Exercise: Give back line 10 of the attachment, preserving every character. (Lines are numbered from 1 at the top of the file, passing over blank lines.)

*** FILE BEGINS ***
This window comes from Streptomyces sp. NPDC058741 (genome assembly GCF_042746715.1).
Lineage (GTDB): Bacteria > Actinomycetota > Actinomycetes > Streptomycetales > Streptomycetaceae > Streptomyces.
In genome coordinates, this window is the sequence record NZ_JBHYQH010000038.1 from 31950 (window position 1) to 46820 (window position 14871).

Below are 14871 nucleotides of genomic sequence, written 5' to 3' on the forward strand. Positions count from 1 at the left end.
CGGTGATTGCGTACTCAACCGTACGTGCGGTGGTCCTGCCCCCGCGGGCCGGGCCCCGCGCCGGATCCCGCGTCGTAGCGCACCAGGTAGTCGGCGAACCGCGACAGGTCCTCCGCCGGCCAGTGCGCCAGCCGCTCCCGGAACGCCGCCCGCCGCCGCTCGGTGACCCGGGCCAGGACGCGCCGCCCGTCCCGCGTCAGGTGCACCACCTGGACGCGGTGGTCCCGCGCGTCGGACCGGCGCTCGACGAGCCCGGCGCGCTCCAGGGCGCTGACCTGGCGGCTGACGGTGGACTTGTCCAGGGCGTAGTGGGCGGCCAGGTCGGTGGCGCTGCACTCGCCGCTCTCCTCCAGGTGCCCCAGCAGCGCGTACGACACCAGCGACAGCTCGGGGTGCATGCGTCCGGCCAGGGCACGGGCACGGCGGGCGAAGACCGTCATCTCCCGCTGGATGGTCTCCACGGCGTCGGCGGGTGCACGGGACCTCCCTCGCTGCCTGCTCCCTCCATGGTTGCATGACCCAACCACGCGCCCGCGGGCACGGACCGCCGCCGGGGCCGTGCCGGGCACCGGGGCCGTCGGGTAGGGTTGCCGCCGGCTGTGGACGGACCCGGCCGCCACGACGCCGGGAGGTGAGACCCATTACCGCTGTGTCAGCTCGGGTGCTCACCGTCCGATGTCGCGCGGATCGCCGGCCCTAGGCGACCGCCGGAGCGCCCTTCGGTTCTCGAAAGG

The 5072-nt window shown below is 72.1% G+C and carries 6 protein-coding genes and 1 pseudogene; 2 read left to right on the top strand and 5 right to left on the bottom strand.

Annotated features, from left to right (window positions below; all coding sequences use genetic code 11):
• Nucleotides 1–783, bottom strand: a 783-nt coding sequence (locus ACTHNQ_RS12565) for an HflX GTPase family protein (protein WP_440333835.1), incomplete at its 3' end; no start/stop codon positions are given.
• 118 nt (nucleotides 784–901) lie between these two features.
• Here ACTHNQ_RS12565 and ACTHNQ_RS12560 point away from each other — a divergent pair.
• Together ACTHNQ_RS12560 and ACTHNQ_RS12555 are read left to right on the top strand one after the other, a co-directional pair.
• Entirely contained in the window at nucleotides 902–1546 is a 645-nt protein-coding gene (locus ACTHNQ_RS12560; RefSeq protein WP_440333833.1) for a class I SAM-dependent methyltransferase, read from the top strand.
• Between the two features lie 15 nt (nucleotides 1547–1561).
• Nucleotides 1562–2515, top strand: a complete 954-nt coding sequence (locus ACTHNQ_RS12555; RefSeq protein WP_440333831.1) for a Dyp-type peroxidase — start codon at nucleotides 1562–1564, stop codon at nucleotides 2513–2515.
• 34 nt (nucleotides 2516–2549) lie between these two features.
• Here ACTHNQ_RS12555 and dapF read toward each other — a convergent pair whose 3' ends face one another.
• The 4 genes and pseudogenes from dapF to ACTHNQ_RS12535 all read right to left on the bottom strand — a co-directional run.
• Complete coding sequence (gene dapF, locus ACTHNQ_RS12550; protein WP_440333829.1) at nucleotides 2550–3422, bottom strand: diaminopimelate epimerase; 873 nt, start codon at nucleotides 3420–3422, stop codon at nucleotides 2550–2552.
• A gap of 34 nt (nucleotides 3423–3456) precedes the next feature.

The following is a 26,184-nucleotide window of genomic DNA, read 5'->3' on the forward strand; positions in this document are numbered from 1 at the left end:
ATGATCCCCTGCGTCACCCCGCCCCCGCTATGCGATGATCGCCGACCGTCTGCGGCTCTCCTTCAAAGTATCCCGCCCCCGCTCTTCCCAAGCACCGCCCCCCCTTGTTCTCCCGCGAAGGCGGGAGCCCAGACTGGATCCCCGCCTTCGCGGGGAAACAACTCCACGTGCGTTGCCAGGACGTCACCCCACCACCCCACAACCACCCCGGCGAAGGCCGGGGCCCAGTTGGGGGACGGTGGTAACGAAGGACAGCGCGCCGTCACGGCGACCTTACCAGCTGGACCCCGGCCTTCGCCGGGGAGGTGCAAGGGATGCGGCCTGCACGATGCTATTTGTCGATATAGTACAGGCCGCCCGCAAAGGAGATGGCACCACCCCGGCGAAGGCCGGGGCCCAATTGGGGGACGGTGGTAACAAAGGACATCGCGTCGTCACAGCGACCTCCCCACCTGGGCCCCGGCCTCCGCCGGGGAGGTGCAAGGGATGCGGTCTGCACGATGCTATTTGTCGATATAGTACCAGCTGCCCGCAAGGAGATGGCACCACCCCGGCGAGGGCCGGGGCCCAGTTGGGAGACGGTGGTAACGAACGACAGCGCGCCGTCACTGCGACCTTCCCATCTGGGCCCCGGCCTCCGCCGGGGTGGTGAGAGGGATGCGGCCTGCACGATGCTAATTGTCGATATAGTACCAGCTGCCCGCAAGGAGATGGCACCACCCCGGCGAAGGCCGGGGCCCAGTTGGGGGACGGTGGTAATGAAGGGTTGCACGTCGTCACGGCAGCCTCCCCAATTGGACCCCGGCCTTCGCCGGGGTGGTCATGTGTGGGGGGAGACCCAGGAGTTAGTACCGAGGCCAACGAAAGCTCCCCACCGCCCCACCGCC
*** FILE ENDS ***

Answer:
• Here ACTHNQ_RS12565 and ACTHNQ_RS12560 point away from each other — a divergent pair.